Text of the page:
For getting the datacenter move done in a ridiculous time frame the new IT director got his promotion to Vice President, which was both celebrated and demonstrated by a shiny new Hummer appearing in the newly designated executive parking space.  Of course no thank-yous could be afforded to anyone else – certainly not those who sacrificed every single weekend over the summer —  lest they might think they play a significant role and try to work outside management’s intended boundaries.  One manager began collecting information for both recognition and monetary reward for those involved in the huge undertaking, but that effort was quickly shut down by managers above him.

As for operations in the new datacenter, suddenly that wasn’t important.  I would be assigned a new role where I would work on projects as assigned by the CIO – and many technical parameters (including don’t use the risky virtualization stuff) would be mandated from the start.  So what happened to the virtual infrastructure that now housed nearly 400 servers, about 70% of them production?  The new team had no experience with virtualization so I would find out that their provisioning process would be to install the OS manually from CD each time.  They were instructed that servers had to be built this way because audits for SoX compliance required it.  I called several managers and explained to them that this was an incorrect interpretation and that they needed to challenge their auditors to let us do what our competitors are doing.  Nothing changed.  So when I needed VMs (for test/dev elements) it would usually take more than a week and at times up to 3 weeks before I got the VM turned over to me.  If I tried to fix anything I would get yelled at (literally) for daring to touch the VMware environment — “that belongs to operations and you are not operations!”.  Never mind that systems were broken and they asked for my help.  Some of this is what inspired a previous post entitled “Let Your Fast Zebras Run Free”.  Others would have similar experiences in other disciplines, as the best employees were ironically the ones which new management wanted to be “corralled” within their respective pens.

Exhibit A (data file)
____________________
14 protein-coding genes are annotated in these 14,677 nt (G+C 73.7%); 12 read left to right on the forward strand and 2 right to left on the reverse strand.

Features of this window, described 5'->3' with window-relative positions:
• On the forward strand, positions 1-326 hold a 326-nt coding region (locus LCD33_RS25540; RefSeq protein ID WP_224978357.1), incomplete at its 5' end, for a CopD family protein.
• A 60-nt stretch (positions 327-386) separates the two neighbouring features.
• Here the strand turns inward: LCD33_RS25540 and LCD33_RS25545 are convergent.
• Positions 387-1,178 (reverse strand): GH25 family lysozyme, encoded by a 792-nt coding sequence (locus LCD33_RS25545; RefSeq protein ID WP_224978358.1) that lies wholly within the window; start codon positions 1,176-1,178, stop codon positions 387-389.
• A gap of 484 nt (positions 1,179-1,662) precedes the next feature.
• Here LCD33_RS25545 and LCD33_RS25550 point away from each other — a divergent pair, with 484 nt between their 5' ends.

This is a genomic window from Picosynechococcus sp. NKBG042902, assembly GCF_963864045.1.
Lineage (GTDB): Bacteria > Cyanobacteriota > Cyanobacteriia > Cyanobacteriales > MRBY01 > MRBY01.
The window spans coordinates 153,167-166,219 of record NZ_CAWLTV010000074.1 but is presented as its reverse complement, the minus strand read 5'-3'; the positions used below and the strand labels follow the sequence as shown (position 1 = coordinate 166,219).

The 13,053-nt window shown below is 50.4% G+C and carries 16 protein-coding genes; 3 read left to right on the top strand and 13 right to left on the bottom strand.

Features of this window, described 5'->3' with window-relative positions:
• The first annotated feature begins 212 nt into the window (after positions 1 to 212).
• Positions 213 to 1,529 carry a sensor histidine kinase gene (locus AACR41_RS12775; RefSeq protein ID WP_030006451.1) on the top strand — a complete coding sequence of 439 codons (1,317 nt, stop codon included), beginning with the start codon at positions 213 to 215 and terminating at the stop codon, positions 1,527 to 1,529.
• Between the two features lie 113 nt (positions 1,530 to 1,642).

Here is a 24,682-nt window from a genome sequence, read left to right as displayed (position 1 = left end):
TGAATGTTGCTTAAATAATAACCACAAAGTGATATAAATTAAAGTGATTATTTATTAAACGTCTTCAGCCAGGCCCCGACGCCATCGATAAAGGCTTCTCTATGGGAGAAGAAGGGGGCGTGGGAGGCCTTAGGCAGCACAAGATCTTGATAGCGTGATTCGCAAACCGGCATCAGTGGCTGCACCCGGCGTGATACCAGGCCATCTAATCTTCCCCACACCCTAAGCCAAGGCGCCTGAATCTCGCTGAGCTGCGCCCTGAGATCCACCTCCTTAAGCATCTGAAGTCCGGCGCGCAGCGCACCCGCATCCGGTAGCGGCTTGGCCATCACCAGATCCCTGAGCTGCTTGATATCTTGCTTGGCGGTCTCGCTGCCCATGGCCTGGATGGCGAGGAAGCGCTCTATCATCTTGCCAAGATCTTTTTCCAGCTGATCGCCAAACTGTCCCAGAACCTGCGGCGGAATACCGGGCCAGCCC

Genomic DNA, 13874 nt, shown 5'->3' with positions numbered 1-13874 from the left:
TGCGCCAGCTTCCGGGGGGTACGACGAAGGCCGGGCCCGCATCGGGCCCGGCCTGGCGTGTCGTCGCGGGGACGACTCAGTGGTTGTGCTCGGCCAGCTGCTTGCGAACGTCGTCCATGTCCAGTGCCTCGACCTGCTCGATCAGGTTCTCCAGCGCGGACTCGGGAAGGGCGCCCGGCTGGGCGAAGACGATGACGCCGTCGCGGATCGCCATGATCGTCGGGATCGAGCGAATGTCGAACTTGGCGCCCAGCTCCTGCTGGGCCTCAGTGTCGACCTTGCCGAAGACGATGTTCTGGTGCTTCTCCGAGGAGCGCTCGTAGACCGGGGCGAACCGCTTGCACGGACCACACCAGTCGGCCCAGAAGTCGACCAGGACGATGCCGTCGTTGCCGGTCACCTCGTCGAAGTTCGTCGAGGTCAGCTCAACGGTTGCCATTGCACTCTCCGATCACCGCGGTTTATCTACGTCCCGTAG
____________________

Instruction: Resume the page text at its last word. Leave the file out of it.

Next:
Snapshots would be used as backups and left open for months and then they lost hours trying to troubleshoot performance and backup issues that spilled over into production.  Resource limits were set of VMs for no apparent reason, effectively limiting systems with as much as 32GB of RAM to 2GB.   When I delivered the environment every single VM would be backed up by default leveraging the vStorage API, but now VMs were no longer automatically backed up (or efficiently in many cases).  The organization would be told to disable DRS because the movement of VMs across different servers made it confusing to match up asset tags to servers — a manual vMotion would now require a help desk ticket.

Monitoring?  I had led an initiative to build a service map to monitor key elements of our ERP system (Oracle), and critical infrastructure (SAN, AD, SQL, vSphere, Backups and more) and expose it to operations.   We were instructed to abandon our investment in these solutions, as they would be replaced with “whatever the new IT org uses” which we eventually learned was essentially nothing.  Well they did have SCOM but we ended up learning and then teaching them how to use it to a point that was a faction of competency compared to what we had previously.